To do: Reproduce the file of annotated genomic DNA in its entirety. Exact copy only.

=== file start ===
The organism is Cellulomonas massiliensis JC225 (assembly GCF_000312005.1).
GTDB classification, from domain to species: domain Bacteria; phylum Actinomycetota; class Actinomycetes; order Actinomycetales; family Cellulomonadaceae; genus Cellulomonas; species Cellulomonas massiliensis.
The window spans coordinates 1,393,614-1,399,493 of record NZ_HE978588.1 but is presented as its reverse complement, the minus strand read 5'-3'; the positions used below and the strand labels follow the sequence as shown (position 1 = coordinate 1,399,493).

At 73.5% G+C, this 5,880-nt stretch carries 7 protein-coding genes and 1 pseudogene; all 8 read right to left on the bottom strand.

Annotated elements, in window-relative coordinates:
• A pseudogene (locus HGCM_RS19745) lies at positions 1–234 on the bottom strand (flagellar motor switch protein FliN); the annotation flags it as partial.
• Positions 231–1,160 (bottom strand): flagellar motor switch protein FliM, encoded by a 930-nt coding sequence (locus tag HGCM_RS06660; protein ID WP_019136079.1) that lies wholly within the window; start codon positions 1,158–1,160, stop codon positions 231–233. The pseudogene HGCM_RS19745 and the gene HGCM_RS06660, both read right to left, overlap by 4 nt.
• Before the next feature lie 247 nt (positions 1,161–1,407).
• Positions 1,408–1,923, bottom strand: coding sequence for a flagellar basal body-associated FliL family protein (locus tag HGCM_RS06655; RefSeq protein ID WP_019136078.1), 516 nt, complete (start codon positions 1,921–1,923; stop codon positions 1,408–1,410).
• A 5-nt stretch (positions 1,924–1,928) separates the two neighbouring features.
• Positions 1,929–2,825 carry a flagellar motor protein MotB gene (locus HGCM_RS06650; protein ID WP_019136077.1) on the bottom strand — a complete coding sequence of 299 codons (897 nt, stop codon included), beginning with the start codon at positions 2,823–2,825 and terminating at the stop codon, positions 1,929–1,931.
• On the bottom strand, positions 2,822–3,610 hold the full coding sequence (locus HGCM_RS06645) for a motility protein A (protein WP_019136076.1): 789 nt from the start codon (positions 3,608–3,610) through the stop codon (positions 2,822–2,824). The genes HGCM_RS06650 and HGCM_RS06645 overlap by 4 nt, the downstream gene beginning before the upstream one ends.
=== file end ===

The organism is Cellulomonas massiliensis JC225 (assembly GCF_000312005.1).
GTDB classification, from domain to species: domain Bacteria; phylum Actinomycetota; class Actinomycetes; order Actinomycetales; family Cellulomonadaceae; genus Cellulomonas; species Cellulomonas massiliensis.
The window spans coordinates 1,393,614-1,399,493 of record NZ_HE978588.1 but is presented as its reverse complement, the minus strand read 5'-3'; the positions used below and the strand labels follow the sequence as shown (position 1 = coordinate 1,399,493).

At 73.5% G+C, this 5,880-nt stretch carries 7 protein-coding genes and 1 pseudogene; all 8 read right to left on the bottom strand.

Annotated elements, in window-relative coordinates:
• A pseudogene (locus HGCM_RS19745) lies at positions 1–234 on the bottom strand (flagellar motor switch protein FliN); the annotation flags it as partial.
• Positions 231–1,160 (bottom strand): flagellar motor switch protein FliM, encoded by a 930-nt coding sequence (locus tag HGCM_RS06660; protein ID WP_019136079.1) that lies wholly within the window; start codon positions 1,158–1,160, stop codon positions 231–233. The pseudogene HGCM_RS19745 and the gene HGCM_RS06660, both read right to left, overlap by 4 nt.
• Before the next feature lie 247 nt (positions 1,161–1,407).
• Positions 1,408–1,923, bottom strand: coding sequence for a flagellar basal body-associated FliL family protein (locus tag HGCM_RS06655; RefSeq protein ID WP_019136078.1), 516 nt, complete (start codon positions 1,921–1,923; stop codon positions 1,408–1,410).
• A 5-nt stretch (positions 1,924–1,928) separates the two neighbouring features.
• Positions 1,929–2,825 carry a flagellar motor protein MotB gene (locus HGCM_RS06650; protein ID WP_019136077.1) on the bottom strand — a complete coding sequence of 299 codons (897 nt, stop codon included), beginning with the start codon at positions 2,823–2,825 and terminating at the stop codon, positions 1,929–1,931.
• On the bottom strand, positions 2,822–3,610 hold the full coding sequence (locus HGCM_RS06645) for a motility protein A (protein WP_019136076.1): 789 nt from the start codon (positions 3,608–3,610) through the stop codon (positions 2,822–2,824). The genes HGCM_RS06650 and HGCM_RS06645 overlap by 4 nt, the downstream gene beginning before the upstream one ends.